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If you're so amazing with with languages, you should be able to translate the Russian paper easily enough for us.
Actually it's quite hard to translate a technical text (unless you are a professional interpreter). :p I speak several languages myself, and I had a very hard time recently translating a medical paper (just 1 page) for my mom's friend. And my translation was (khmmmmmm) very far from perfect... :oops:
 

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Firstly, horses don't breathe through their mouths. They can cough but they don't breathe through their mouths. Period.

Secondly, a bit is a tool. Period. A physical object. It is what you do with that object that will become a good thing or a bad thing.

A knife is an amazing tool. Try to go a whole day without using a knife. It's hard. So, I knife is very useful but can also easily kill someone. It's not the knive's fault, it is the person who used is the wrong way.

So, bits do not cause pain. It is only the hands that use the bit, will use it the correct way (which wont cause pain) or incorrectly (which will cause pain).

This also goes for Bitless bridles, Hackamores, bosals etc.. Used with too much pressure they will tear the skin and break the horse's nasal bone or jaw bone.
 

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I have to ask then Ray, if it's as simple as that, what's wrong with using a knife in place of a bit?? Seems to me it's similar to the 'guns don't kill people' argument... tho it seems that there are a lot more 'people killers' in the US for eg...

BTW I'm not against bits in any situation, just in general. I wouldn't be against seeing someone with the skill of like... JF Pignon for eg riding with a knife blade bit either, but that's not to say I'd like to see that sort of equipment as general use & condoned as not harmful.
 

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Tools don't kill people.... It is what you do with the tool that will benifit or not benifit animal or human.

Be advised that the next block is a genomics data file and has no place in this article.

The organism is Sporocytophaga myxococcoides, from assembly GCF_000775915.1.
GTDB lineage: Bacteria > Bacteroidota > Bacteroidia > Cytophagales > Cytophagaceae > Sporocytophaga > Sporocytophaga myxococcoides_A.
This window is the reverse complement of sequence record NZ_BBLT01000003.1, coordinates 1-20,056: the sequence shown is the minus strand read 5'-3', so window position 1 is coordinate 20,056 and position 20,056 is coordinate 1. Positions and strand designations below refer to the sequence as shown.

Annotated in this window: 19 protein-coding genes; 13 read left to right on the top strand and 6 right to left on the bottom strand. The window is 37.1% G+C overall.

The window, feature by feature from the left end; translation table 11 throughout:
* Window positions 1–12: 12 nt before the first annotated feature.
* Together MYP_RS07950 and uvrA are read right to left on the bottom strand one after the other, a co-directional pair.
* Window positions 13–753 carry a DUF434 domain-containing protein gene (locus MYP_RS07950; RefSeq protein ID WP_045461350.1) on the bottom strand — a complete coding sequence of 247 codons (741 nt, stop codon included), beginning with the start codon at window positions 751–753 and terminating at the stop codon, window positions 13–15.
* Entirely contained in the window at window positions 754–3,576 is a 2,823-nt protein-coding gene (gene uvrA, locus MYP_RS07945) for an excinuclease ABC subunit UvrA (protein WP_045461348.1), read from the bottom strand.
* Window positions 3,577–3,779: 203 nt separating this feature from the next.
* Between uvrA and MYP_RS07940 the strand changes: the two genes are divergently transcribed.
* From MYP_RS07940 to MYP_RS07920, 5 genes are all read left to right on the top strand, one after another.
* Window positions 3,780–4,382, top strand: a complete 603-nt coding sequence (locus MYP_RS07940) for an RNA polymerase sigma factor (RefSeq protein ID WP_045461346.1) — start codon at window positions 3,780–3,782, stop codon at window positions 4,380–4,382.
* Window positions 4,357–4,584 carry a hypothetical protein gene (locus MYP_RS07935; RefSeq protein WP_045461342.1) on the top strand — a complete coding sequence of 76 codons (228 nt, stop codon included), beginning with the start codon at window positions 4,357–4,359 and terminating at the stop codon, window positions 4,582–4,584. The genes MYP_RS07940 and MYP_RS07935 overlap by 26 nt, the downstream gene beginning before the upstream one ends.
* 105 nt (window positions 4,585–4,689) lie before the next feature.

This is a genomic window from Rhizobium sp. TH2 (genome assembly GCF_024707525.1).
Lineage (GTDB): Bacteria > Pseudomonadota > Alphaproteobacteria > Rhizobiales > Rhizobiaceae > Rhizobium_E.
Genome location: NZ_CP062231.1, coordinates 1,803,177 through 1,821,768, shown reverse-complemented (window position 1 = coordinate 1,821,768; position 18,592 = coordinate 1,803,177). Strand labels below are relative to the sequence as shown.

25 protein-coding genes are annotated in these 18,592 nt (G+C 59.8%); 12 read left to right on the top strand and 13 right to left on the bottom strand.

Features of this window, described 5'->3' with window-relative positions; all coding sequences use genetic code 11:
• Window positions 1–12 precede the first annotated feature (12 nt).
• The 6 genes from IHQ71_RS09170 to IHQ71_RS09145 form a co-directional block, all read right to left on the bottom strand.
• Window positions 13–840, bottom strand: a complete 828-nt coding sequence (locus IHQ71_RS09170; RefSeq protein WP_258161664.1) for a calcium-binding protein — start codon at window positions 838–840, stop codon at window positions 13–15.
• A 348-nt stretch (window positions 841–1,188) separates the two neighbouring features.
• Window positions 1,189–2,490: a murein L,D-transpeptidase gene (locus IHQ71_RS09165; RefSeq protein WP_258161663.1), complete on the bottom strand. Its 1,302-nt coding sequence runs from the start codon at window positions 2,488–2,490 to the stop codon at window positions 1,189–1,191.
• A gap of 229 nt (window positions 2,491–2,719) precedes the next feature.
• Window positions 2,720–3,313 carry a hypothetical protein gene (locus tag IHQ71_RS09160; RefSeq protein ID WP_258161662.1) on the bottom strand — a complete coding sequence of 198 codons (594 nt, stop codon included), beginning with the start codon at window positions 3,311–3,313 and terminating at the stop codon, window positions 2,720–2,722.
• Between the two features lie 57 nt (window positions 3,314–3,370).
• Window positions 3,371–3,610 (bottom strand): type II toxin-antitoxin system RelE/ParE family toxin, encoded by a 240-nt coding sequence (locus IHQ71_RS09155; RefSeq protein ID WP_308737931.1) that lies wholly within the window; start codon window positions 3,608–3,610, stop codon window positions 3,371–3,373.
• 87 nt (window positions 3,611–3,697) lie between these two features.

A knife is sharp and so when any amount of pressure would be put on 'knife bit' it would cut the horse.... I don't recommend 'knife bits' LOL

I can understand what your point is, and I do agree that some mouth pieces shouldn't exist (Such as mule bits and bicycle chains).

But the larger picture is that bits don't hurt horses... It is the pressure you apply to the bit that will determine if there will be pain.
-Example would be, jerking the rein, which would cause a sharp increase of pressure, which would result in pain.
 
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I can understand what your point is, and I do agree that some mouth pieces shouldn't exist (Such as mule bits and bicycle chains).

But the larger picture is that bits don't hurt horses...
As with knives & bicycle chain bits, tools are designed with a particular purpose. Bits are around because people discovered you could control a horse with force easily when you apply it to a piece of metal in their mouth. Just because people CAN use them with sensitivity, just like some people can juggle knives... Perhaps in your circle you're all well trained riders on well trained horses, but my 'larger picture', not just local, but looking at so many horse events around the world, not just novice stuff by far either, is that bits do indeed *very commonly* hurt horses. Of course it's (usually, unless they get them caught on something) down to the hands on the reins, but most people & horses don't have enough training/skill to ensure they'd never hurt the horse.
 

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A bitless bridle can just as easily hurt and damage a horse the same amount as a bit.
 
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